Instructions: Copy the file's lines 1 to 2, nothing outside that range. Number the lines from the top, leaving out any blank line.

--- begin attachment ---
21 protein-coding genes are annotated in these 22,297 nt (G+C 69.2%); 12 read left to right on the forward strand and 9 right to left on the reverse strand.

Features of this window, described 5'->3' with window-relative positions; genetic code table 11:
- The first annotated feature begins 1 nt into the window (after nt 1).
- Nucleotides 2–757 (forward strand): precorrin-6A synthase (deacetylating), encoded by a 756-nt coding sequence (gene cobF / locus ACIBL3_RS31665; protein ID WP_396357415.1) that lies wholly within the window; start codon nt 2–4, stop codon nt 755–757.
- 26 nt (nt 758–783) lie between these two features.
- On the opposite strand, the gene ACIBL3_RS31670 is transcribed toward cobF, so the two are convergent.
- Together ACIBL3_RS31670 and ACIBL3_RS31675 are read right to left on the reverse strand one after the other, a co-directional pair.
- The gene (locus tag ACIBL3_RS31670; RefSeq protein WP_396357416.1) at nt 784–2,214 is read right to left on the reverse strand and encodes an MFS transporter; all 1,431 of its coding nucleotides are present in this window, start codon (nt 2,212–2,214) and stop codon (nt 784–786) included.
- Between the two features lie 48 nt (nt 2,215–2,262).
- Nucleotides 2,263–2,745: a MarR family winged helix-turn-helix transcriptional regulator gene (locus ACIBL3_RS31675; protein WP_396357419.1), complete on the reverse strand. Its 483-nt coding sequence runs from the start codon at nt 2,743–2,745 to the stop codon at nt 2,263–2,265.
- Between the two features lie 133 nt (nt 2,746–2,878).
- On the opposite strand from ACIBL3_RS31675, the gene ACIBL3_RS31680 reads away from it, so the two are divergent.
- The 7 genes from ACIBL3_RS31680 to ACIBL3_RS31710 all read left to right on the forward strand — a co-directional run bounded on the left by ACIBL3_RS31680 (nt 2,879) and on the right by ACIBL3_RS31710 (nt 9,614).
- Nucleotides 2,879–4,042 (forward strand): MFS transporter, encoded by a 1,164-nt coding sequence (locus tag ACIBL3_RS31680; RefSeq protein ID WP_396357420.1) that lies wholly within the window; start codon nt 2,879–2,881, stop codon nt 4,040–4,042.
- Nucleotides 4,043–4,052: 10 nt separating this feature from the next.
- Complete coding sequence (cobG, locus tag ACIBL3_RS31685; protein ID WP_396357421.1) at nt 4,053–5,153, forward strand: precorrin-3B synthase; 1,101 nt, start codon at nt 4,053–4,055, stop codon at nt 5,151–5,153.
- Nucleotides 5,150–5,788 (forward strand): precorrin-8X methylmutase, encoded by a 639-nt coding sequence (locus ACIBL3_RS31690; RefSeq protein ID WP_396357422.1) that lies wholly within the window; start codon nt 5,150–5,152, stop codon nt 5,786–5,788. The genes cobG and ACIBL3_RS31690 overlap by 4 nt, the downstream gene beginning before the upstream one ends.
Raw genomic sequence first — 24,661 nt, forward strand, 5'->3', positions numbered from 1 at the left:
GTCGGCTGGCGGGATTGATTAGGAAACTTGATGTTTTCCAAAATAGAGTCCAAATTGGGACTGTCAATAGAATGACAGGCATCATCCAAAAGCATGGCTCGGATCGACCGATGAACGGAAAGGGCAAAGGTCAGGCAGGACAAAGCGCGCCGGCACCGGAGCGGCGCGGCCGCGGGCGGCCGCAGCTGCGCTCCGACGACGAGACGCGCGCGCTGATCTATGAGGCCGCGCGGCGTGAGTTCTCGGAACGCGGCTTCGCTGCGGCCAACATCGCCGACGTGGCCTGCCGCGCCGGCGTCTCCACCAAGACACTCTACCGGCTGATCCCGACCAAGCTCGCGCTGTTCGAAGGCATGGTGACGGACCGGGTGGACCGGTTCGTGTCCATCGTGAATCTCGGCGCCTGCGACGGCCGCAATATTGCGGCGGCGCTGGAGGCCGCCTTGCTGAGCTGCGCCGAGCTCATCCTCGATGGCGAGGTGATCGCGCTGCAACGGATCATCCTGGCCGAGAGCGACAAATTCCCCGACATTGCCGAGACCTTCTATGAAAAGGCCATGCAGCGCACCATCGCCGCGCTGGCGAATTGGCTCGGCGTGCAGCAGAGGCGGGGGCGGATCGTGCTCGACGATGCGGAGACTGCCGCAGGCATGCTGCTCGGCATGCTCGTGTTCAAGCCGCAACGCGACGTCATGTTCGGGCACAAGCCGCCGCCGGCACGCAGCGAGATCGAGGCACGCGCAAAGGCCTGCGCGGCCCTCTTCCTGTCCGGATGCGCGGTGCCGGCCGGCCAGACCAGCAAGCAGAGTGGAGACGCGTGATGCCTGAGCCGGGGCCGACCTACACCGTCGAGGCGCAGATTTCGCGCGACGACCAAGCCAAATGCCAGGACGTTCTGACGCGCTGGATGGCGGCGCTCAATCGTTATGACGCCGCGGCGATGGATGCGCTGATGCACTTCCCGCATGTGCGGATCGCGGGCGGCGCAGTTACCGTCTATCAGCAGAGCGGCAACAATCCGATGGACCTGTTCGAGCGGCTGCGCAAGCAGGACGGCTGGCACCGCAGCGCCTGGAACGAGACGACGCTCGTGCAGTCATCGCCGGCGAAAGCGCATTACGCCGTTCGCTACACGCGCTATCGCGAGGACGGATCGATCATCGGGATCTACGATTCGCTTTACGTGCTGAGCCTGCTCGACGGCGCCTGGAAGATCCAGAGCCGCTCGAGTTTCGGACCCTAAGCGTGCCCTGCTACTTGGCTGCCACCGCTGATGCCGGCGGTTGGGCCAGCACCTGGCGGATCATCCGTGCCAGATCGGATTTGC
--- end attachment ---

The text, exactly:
21 protein-coding genes are annotated in these 22,297 nt (G+C 69.2%); 12 read left to right on the forward strand and 9 right to left on the reverse strand.

Features of this window, described 5'->3' with window-relative positions; genetic code table 11: